As fourth quarter earnings start trickling in, lots of losses are piling up in the shale industry and another round of cuts are expected.
Over the next week or so, the U.S. oil and gas industry could announce more than $15 billion in losses for 2015, according to Bloomberg.
On January 26, Hess Corporation reported a net loss of $3 billion for the full-year of 2015, with a $1.8 billion loss in the fourth quarter alone. Production was flat at 362,000 barrels of oil equivalent per day (boe/d), but the company also had to reduce its estimated recoverable reserves because of lower oil prices. Hess had proved reserves of 1.086 billion boe, down from 1.431 billion boe a year earlier, or a reduction of 25 percent. Hess will also slash spending this year by 40 percent to $2.4 billion.
On January 27, Murphy Oil announced a loss of $2.27 billion for the year. Murphy also slashed capex plans for 2016 by 62 percent compared to last year’s spending levels. Anadarko is set to announce on Feb. 1, and at the time of this writing, expectations are for a full-year $6 billion loss.
Continental Resources announced some pretty severe cuts on January 26 to its 2016 spending program. The Oklahoma City-based shale driller said that it will spend $920 million this year, a 66 percent cut from the $2.7 billion it spent in 2015.
The company, having largely abandoned its hedges in late 2014 in an ill-timed move, is having to slim down its operations. The lower spending will translate to lower production, in one of the most concrete signs yet that shale drillers won’t be able to keep up production with oil prices down below $40 per barrel. Continental expects production to fall from 210,000-220,000 boe/d in 2015 to just 180,000-190,000 boe/d in 2016.
That amounts to a nearly 15 percent drop off in output, which is even more stark considering last year it had expected production to continue to grow through 2016. In other words, if Continental is any guide, the shale patch is being forced to retreat amid plunging oil prices.
Continental estimates that it will be cash flow neutral with oil at $37 per barrel. "In terms of our budget, each $5 move in WTI prices impacts our full-year cash flow by $150 million to $200 million,” senior vice president and CFO, John Hart, said in a statement. Continental will announce its fourth quarter and full-year earnings in February.
It is Chevron, however, that made the biggest splash so far this earnings season. Chevron is the first super major to report earnings, and it revealed its first quarterly loss since 2002. The company lost $588 million in the fourth quarter, sharply down from the $3.5 billion profit in the same quarter in 2014. That included $1.1 billion in impairment charges as it had to write down some assets. Chevron has promised not to touch its dividends, and will send $2 billion to shareholders in a few weeks.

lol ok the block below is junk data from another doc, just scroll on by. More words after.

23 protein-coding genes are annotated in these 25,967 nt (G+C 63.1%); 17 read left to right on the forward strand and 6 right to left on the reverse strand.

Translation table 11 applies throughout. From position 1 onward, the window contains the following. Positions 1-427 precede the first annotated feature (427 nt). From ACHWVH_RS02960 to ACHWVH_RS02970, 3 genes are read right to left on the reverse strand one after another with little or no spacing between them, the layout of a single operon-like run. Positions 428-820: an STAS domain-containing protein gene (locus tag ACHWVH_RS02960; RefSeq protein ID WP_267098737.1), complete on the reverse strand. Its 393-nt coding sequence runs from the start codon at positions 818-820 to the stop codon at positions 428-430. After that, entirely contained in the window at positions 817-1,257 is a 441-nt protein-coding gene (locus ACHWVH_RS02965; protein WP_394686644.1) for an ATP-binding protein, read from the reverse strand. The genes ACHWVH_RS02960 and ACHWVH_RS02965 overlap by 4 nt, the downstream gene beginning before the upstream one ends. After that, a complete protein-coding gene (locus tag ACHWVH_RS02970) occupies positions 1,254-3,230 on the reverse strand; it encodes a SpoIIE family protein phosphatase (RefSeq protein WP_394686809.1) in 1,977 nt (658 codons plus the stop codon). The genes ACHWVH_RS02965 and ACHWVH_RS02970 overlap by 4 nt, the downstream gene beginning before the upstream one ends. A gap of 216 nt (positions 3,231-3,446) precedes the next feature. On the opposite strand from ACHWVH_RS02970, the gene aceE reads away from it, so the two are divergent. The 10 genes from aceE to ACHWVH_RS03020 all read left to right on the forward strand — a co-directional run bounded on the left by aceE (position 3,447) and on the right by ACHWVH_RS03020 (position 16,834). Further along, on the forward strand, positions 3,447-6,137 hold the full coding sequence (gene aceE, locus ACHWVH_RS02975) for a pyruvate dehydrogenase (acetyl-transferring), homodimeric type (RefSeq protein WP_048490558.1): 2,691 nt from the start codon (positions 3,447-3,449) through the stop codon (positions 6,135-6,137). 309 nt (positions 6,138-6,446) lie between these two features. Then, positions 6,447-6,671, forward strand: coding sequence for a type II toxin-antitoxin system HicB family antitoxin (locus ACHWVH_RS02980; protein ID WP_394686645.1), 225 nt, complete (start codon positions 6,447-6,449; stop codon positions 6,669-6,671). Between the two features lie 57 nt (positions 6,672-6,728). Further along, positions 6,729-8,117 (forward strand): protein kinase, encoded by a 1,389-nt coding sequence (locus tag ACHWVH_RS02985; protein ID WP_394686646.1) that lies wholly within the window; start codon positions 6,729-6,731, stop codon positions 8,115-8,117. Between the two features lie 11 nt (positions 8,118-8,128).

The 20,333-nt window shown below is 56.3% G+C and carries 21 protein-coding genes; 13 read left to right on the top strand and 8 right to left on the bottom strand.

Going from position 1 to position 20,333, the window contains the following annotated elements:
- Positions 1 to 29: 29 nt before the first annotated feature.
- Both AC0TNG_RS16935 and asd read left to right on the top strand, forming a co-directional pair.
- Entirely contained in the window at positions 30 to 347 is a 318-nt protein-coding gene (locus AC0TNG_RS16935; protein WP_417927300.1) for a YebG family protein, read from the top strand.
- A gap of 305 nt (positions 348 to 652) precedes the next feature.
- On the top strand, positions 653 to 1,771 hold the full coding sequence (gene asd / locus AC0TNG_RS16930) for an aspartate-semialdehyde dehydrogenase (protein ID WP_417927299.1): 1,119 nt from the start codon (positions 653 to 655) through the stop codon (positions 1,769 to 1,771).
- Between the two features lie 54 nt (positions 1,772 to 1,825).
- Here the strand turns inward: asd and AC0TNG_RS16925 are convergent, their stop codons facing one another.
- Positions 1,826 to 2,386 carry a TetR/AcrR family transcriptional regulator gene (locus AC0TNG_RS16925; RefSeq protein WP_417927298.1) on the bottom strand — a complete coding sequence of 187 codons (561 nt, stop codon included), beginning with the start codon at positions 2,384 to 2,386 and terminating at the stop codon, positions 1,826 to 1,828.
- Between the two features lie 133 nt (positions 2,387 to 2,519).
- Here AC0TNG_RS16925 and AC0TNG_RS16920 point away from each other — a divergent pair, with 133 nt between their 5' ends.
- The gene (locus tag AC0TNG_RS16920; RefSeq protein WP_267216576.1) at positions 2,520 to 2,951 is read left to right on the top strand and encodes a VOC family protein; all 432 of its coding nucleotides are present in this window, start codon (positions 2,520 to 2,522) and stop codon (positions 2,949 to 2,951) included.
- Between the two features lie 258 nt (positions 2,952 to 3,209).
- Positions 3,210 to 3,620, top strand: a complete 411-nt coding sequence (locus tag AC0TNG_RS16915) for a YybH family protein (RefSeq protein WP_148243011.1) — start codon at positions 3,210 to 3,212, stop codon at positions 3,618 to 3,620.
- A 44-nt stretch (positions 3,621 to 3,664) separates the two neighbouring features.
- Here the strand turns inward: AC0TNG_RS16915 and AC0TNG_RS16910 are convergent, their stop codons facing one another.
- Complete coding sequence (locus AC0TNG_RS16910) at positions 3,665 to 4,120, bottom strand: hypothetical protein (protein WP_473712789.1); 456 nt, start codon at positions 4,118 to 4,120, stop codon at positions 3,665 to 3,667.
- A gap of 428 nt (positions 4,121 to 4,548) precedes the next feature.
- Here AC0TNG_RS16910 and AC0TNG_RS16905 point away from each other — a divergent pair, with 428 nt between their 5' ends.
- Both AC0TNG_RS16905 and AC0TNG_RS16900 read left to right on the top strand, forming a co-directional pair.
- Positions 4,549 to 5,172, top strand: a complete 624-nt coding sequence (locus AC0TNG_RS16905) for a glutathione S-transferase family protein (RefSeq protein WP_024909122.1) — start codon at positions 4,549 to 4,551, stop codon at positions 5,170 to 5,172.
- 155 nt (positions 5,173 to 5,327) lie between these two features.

Digging deeper, however, Chevron’s situation looks a bit worse than those headline figures. Capex of $34 billion for 2015 vastly exceeded its cash flow from operations at $19.5 billion. Net debt, as a result, nearly doubled from $14.6 to $27.3 billion.
One promising development for Chevron is that its terribly delayed, terribly over budget Gorgon LNG project in Australia is set to come online “within the next few weeks.”
ExxonMobil and BP report on Feb. 2; Royal Dutch Shell reports Feb. 4; Total reports on Feb. 11.
“It’s going to be interesting to see what the companies do with their 2016 budgets,” Michael Scialla, an analyst at Stifel Nicolaus & Co., told Bloomberg on January 26. “Most have said they plan to stay within their cash flows but with oil now down around $30, I think they’re going to be forced into some draconian cuts.”
The cuts will be reflected in lower production at some point. For companies like Continental Resources, that is set to happen this year. For larger companies like Chevron and its peers, falling production could show up somewhere down the line when major projects fail to come to fruition.
According to Rystad Energy, based in Norway, the energy industry has scrapped $230 billion in projects that were on the drawing board but had not yet received greenlights. That equates to about 3 million barrels of oil production per day that might have come online over the next decade, production that will now not be developed. “Risky exploration spending has been called off; incremental developments such as infill drilling at already producing projects have faced higher hurdles for approval,” Rystad analyst Readul Islam wrote. “However, post-appraisal pre-sanction projects have borne the brunt of the bloodletting.”
By Nick Cunningham of Oilprice.com
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